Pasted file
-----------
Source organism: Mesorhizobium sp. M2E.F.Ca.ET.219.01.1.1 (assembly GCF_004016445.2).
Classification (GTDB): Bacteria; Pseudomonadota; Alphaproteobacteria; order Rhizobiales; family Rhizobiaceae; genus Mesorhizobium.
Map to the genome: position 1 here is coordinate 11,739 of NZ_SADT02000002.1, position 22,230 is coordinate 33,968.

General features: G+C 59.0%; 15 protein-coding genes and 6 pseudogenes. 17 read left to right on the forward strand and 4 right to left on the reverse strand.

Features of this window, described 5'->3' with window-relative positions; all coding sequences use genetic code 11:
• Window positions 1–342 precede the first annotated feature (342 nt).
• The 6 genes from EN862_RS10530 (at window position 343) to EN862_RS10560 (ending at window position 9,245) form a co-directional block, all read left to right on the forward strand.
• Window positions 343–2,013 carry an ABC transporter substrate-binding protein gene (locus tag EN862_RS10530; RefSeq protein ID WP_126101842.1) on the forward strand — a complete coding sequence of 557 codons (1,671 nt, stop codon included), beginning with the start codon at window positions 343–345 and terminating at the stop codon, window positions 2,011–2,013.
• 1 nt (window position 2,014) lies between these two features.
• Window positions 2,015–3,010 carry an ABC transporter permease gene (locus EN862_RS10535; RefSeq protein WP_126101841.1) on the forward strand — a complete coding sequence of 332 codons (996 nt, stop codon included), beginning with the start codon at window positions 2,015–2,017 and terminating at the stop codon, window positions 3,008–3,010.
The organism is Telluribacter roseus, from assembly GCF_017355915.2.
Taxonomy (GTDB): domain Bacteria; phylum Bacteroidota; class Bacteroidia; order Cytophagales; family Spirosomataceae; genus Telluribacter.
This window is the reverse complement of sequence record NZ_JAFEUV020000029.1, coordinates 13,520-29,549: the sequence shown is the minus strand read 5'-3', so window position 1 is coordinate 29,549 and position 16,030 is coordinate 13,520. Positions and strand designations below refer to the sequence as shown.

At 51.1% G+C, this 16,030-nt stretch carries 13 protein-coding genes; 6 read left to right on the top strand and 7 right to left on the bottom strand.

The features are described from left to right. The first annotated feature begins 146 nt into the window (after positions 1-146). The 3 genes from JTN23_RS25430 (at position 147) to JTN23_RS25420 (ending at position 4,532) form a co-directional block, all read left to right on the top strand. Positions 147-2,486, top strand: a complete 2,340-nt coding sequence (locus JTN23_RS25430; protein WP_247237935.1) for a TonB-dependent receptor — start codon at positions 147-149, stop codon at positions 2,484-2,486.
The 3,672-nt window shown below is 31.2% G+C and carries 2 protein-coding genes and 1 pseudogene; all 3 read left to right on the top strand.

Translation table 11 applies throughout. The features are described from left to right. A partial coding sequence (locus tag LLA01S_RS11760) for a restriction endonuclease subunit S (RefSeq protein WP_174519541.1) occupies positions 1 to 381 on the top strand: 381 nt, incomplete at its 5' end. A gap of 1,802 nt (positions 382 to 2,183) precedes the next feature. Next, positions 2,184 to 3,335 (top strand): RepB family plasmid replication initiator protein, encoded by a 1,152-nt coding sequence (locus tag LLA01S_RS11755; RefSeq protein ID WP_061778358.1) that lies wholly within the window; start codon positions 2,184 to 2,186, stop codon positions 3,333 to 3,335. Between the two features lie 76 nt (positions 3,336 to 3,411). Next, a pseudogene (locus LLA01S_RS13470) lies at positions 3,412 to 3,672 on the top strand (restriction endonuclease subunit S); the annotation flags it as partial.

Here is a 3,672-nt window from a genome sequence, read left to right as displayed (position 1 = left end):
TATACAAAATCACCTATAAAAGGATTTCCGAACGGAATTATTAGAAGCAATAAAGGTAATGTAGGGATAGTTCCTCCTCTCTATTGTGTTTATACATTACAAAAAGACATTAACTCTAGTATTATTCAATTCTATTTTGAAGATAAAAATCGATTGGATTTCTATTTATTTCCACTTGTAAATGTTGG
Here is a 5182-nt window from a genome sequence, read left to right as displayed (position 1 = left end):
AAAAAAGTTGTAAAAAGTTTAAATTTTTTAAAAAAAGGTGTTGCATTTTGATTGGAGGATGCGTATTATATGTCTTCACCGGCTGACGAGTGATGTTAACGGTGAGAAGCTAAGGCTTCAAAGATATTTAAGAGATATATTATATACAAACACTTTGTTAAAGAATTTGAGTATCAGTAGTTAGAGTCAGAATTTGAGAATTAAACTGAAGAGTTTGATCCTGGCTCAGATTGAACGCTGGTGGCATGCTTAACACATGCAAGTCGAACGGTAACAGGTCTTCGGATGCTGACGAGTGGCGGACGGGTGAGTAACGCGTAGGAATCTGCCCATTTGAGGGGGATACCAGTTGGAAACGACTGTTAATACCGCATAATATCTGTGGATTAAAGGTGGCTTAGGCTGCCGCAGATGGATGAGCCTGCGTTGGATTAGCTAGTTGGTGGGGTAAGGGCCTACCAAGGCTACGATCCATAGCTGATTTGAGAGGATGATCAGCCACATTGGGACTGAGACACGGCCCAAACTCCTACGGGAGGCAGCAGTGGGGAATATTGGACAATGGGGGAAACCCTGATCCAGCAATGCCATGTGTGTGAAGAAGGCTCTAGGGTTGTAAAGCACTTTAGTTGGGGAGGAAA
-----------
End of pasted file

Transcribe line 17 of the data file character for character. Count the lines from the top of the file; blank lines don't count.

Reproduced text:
Translation table 11 applies throughout. The features are described from left to right. A partial coding sequence (locus tag LLA01S_RS11760) for a restriction endonuclease subunit S (RefSeq protein WP_174519541.1) occupies positions 1 to 381 on the top strand: 381 nt, incomplete at its 5' end. A gap of 1,802 nt (positions 382 to 2,183) precedes the next feature. Next, positions 2,184 to 3,335 (top strand): RepB family plasmid replication initiator protein, encoded by a 1,152-nt coding sequence (locus tag LLA01S_RS11755; RefSeq protein ID WP_061778358.1) that lies wholly within the window; start codon positions 2,184 to 2,186, stop codon positions 3,333 to 3,335. Between the two features lie 76 nt (positions 3,336 to 3,411). Next, a pseudogene (locus LLA01S_RS13470) lies at positions 3,412 to 3,672 on the top strand (restriction endonuclease subunit S); the annotation flags it as partial.